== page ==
CIO Council Issues State of IT Report
The Chief Information Officer (CIO) Council has released a “State of IT” report, a 155-page document investigating the challenges of information technology within the federal government. Acquisition and contracts management is one of the six policy areas explored in the report, with much of the emphasis on speeding up the process and making it more responsive to needs. “[C]urrent acquisition processes do not necessarily incentivize the use of agile or other innovative and modern information technology development and purchasing practices,” states the report. “The slowness, limitations, and uncertainties of the acquisition process were frequently cited during CIO interviews as major challenges in purchasing IT.”
Rep. Jason Chaffetz (R-UT), chair of the House Committee on Oversight and Government Reform, presented his agenda for the committee yesterday, highlighting reform of the civil service, addressing acquisition and procurement challenges, and modernizing IT systems. Chaffetz called the current climate a “great opportunity” to address “literally hundreds of billions of dollars” spent through federal acquisition. Chaffetz said he hoped to revive past efforts to create a funding mechanism for IT modernization.
Two New Mexico lawmakers have introduced a bill that would require executive agencies to set aside a third of contract for qualified New Mexico firms, claiming around 80% of state contracts now go to out-of-state businesses. The measure wouldn’t change state code, but would require agencies to report annually on their efforts to meet the goal. Larry Maxwell, the state’s CPO, said the bill may need to clarify that a business’s owner must live in New Mexico, since many large companies qualify as in-state firms because they own property in the state and pay state taxes.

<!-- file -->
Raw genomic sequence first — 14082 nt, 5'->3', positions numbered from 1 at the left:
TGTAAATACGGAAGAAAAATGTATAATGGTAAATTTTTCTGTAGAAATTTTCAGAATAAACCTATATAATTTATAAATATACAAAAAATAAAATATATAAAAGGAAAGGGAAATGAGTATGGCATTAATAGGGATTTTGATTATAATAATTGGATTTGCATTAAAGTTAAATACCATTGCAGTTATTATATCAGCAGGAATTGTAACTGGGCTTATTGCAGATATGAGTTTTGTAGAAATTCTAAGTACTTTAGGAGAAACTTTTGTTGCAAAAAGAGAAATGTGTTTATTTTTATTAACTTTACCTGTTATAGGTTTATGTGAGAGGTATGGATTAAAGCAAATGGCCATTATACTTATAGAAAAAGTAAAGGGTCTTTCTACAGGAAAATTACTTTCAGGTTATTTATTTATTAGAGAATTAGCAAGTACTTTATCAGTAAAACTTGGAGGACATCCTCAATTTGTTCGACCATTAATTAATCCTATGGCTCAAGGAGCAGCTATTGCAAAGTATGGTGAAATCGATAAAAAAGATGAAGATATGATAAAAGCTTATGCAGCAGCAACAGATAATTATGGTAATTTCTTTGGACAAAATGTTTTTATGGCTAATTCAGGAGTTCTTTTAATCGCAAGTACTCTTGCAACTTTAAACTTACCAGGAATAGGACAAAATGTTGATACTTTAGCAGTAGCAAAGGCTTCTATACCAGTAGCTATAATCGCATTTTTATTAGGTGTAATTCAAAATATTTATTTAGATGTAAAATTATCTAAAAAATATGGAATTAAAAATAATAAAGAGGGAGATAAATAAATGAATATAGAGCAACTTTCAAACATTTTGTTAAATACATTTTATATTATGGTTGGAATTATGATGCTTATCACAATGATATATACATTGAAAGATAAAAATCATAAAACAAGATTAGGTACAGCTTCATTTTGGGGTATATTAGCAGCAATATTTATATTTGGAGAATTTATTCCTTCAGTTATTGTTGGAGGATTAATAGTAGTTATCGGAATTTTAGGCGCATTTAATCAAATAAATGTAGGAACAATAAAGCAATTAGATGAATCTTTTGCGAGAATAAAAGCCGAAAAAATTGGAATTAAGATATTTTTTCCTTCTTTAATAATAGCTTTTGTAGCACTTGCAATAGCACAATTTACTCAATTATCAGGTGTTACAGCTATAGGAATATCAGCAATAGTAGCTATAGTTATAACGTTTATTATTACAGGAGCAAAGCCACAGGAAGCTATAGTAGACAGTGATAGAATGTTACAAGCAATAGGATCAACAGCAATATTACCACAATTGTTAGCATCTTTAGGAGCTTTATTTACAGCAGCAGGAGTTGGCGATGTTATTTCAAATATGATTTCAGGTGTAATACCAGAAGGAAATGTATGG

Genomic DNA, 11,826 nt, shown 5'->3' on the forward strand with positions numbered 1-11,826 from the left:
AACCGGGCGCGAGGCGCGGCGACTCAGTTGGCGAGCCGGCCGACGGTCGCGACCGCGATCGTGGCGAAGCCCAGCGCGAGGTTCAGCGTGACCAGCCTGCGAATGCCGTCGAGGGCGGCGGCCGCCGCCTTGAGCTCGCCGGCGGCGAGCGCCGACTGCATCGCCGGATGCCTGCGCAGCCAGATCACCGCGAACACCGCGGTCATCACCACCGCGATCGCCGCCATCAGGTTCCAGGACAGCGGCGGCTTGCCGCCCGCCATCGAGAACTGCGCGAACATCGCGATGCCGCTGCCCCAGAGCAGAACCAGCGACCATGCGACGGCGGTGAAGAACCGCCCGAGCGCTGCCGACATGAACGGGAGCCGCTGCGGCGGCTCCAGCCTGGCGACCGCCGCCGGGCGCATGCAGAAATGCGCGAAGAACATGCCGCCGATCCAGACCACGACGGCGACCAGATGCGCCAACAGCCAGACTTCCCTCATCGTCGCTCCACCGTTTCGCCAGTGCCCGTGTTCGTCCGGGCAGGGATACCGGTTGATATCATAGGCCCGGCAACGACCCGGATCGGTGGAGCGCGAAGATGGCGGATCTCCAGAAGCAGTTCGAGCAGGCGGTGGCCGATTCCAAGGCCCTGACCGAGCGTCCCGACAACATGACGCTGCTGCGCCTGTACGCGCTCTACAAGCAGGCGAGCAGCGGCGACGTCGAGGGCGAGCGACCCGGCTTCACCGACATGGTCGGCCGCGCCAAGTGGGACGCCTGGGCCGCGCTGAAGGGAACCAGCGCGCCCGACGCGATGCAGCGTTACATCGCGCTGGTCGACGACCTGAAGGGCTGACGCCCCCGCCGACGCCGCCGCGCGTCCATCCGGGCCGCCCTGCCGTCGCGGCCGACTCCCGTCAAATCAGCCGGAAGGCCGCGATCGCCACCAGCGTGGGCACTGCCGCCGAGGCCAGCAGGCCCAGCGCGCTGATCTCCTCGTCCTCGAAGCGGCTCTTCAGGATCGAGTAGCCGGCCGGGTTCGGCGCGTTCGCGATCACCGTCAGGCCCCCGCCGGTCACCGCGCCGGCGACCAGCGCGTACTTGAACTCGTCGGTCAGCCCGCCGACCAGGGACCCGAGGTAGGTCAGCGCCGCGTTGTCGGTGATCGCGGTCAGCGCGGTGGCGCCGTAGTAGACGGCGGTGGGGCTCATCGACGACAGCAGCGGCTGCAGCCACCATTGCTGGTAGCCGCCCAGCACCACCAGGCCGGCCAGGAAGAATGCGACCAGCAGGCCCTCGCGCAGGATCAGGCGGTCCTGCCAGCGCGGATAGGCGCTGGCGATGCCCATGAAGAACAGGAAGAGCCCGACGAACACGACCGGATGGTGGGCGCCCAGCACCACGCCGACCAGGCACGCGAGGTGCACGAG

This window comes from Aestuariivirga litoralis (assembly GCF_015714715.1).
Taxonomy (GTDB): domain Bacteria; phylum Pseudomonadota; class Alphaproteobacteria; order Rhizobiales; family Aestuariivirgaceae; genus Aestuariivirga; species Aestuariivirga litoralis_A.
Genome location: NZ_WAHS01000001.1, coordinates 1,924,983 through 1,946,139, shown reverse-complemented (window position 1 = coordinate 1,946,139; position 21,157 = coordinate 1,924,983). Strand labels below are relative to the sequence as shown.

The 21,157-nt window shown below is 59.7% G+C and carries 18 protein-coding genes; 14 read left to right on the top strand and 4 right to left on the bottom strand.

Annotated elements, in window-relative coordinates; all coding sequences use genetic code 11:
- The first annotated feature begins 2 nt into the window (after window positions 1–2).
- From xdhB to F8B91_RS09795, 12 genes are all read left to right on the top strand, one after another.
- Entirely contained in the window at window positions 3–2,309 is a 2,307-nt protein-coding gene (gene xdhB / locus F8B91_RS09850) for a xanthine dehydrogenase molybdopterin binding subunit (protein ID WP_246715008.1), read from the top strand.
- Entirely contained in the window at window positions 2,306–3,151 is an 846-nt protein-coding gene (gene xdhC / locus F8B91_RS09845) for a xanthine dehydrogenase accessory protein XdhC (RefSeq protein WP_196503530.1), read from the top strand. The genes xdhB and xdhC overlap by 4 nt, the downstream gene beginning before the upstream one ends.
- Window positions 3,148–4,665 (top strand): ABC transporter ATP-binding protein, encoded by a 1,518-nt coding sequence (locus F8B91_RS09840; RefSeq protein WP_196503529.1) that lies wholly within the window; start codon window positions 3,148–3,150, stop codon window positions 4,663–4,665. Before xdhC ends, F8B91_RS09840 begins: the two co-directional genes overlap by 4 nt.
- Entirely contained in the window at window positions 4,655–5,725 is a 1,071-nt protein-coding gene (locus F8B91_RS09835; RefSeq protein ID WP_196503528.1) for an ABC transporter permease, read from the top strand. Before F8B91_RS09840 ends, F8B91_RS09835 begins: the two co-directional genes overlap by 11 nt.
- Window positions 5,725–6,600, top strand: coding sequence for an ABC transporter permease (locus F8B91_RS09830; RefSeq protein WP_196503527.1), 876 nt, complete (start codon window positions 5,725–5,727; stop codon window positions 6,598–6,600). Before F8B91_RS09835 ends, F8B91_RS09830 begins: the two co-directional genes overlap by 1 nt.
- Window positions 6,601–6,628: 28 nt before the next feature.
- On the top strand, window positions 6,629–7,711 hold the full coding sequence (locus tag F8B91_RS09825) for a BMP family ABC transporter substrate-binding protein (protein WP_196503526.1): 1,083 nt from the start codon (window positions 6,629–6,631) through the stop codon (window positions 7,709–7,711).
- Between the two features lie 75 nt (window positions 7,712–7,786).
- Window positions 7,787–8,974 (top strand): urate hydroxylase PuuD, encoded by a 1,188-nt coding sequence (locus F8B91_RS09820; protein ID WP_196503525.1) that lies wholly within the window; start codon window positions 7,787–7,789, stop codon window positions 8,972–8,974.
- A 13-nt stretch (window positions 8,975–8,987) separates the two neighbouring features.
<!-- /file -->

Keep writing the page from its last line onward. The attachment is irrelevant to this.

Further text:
Nextgov looks at how the federal hiring freeze imposed by President Donald Trump could impact the cybersecurity workforce, with many raising concerns that it could encourage employees to leave to seek greater job security and mobility. It also runs the risk of forcing “inherently governmental” tasks onto contractors. As former White House Deputy Chief Technology Officer Nick Sinai said, there are a “number of potential negative repercussions, including growth in contractors that are making important technical decisions that the federal government should be making,”
White House Press Secretary Sean Spicer said in a press conference yesterday that he doesn’t know the fate of former President Barack Obama’s executive order prohibiting federal contractors from discriminating on the basis of sexual orientation and gender identity. “I just don’t know the answer,” Spicer said, when asked if President Donald Trump planned to upend the executive order. During the president’s transition, there was a lot of speculation that he would use his executive powers to undo a lot of the executive orders written by President Obama. The 2014 executive order has become a frequent target of Republicans who argue it violates religious freedom.
Air Force Lt. Gen. Christopher Bogdan, the program executive for the F-35 Joint Strike Fighter, said yesterday that using “clear incentives” would help the military achieve the cost savings on the plane that President Donald Trump has asked for. According to Inside Defense: “Structuring a program to address both warfighter requirements and industry ‘needs’ in a way that incentivizes contractors to perform is a “foreign concept” within the department, he said, and needs to be incorporated into a program’s acquisition strategy.